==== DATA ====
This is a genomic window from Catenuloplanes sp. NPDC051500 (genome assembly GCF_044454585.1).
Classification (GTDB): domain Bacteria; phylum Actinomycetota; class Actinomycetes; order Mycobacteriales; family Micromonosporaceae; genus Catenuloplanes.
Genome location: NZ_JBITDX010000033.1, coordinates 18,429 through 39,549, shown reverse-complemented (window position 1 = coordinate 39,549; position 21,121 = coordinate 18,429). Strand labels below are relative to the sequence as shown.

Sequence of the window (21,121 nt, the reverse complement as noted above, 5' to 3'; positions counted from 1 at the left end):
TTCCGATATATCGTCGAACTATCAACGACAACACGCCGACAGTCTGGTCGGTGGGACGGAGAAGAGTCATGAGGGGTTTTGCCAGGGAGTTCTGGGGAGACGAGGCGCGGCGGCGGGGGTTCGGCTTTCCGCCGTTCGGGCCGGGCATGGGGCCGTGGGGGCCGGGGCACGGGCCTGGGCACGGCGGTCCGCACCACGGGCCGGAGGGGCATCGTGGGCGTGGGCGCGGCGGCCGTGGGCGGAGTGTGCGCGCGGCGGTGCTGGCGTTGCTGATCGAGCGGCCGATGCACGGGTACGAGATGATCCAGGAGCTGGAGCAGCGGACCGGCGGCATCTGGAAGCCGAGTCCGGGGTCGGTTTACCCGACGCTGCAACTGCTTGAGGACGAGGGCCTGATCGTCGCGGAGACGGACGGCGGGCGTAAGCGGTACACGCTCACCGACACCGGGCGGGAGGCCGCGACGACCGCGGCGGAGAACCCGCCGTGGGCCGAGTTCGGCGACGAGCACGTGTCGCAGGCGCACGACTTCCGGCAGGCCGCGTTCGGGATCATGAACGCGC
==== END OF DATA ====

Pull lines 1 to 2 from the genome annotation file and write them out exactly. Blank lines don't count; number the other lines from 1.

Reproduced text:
This is a genomic window from Catenuloplanes sp. NPDC051500 (genome assembly GCF_044454585.1).
Classification (GTDB): domain Bacteria; phylum Actinomycetota; class Actinomycetes; order Mycobacteriales; family Micromonosporaceae; genus Catenuloplanes.